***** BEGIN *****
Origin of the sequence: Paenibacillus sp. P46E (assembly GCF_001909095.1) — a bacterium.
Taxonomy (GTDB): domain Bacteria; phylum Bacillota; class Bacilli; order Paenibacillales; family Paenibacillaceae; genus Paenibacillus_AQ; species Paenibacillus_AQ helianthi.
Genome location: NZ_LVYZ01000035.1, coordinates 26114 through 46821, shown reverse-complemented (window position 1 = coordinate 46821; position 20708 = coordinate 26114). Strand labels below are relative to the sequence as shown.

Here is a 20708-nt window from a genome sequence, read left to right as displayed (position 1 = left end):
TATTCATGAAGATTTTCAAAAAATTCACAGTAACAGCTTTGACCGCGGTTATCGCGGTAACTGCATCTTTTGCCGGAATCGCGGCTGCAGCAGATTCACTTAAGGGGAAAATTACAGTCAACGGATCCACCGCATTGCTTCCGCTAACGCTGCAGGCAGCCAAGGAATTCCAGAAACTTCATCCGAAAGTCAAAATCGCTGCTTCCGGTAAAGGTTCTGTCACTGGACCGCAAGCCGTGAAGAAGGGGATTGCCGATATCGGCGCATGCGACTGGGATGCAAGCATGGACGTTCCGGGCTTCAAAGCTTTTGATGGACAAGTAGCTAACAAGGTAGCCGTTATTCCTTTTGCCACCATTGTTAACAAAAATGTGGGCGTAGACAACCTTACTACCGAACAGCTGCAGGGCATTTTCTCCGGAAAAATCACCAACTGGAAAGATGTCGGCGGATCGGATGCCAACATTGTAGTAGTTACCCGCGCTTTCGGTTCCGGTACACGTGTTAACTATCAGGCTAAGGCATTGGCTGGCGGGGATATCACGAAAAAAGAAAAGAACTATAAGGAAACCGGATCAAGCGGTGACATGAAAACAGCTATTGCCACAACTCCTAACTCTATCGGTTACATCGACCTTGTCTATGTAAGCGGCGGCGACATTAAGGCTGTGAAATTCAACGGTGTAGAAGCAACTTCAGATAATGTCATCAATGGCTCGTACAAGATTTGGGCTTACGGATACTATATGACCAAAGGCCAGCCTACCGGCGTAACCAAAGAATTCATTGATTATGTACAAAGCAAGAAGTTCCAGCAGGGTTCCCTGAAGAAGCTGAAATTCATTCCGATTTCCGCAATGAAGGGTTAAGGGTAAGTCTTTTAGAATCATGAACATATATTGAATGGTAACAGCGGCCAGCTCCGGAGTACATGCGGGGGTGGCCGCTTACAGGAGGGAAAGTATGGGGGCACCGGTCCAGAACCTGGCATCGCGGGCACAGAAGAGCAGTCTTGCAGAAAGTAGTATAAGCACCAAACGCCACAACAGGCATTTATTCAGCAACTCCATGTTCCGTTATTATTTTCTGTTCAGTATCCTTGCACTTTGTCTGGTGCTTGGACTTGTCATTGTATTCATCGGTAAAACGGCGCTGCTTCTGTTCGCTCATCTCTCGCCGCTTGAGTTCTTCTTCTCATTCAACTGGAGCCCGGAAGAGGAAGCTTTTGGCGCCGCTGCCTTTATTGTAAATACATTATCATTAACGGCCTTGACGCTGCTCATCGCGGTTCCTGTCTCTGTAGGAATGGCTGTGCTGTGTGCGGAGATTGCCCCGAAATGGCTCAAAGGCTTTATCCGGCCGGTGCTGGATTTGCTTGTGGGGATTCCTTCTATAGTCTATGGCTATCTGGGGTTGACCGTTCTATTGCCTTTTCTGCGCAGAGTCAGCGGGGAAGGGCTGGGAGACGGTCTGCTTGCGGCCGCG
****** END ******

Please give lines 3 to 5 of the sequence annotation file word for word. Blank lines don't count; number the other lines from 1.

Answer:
Genome location: NZ_LVYZ01000035.1, coordinates 26114 through 46821, shown reverse-complemented (window position 1 = coordinate 46821; position 20708 = coordinate 26114). Strand labels below are relative to the sequence as shown.

Here is a 20708-nt window from a genome sequence, read left to right as displayed (position 1 = left end):
TATTCATGAAGATTTTCAAAAAATTCACAGTAACAGCTTTGACCGCGGTTATCGCGGTAACTGCATCTTTTGCCGGAATCGCGGCTGCAGCAGATTCACTTAAGGGGAAAATTACAGTCAACGGATCCACCGCATTGCTTCCGCTAACGCTGCAGGCAGCCAAGGAATTCCAGAAACTTCATCCGAAAGTCAAAATCGCTGCTTCCGGTAAAGGTTCTGTCACTGGACCGCAAGCCGTGAAGAAGGGGATTGCCGATATCGGCGCATGCGACTGGGATGCAAGCATGGACGTTCCGGGCTTCAAAGCTTTTGATGGACAAGTAGCTAACAAGGTAGCCGTTATTCCTTTTGCCACCATTGTTAACAAAAATGTGGGCGTAGACAACCTTACTACCGAACAGCTGCAGGGCATTTTCTCCGGAAAAATCACCAACTGGAAAGATGTCGGCGGATCGGATGCCAACATTGTAGTAGTTACCCGCGCTTTCGGTTCCGGTACACGTGTTAACTATCAGGCTAAGGCATTGGCTGGCGGGGATATCACGAAAAAAGAAAAGAACTATAAGGAAACCGGATCAAGCGGTGACATGAAAACAGCTATTGCCACAACTCCTAACTCTATCGGTTACATCGACCTTGTCTATGTAAGCGGCGGCGACATTAAGGCTGTGAAATTCAACGGTGTAGAAGCAACTTCAGATAATGTCATCAATGGCTCGTACAAGATTTGGGCTTACGGATACTATATGACCAAAGGCCAGCCTACCGGCGTAACCAAAGAATTCATTGATTATGTACAAAGCAAGAAGTTCCAGCAGGGTTCCCTGAAGAAGCTGAAATTCATTCCGATTTCCGCAATGAAGGGTTAAGGGTAAGTCTTTTAGAATCATGAACATATATTGAATGGTAACAGCGGCCAGCTCCGGAGTACATGCGGGGGTGGCCGCTTACAGGAGGGAAAGTATGGGGGCACCGGTCCAGAACCTGGCATCGCGGGCACAGAAGAGCAGTCTTGCAGAAAGTAGTATAAGCACCAAACGCCACAACAGGCATTTATTCAGCAACTCCATGTTCCGTTATTATTTTCTGTTCAGTATCCTTGCACTTTGTCTGGTGCTTGGACTTGTCATTGTATTCATCGGTAAAACGGCGCTGCTTCTGTTCGCTCATCTCTCGCCGCTTGAGTTCTTCTTCTCATTCAACTGGAGCCCGGAAGAGGAAGCTTTTGGCGCCGCTGCCTTTATTGTAAATACATTATCATTAACGGCCTTGACGCTGCTCATCGCGGTTCCTGTCTCTGTAGGAATGGCTGTGCTGTGTGCGGAGATTGCCCCGAAATGGCTCAAAGGCTTTATCCGGCCGGTGCTGGATTTGCTTGTGGGGATTCCTTCTATAGTCTATGGCTATCTGGGGTTGACCGTTCTATTGCCTTTTCTGCGCAGAGTCAGCGGGGAAGGGCTGGGAGACGGTCTGCTTGCGGCCGCG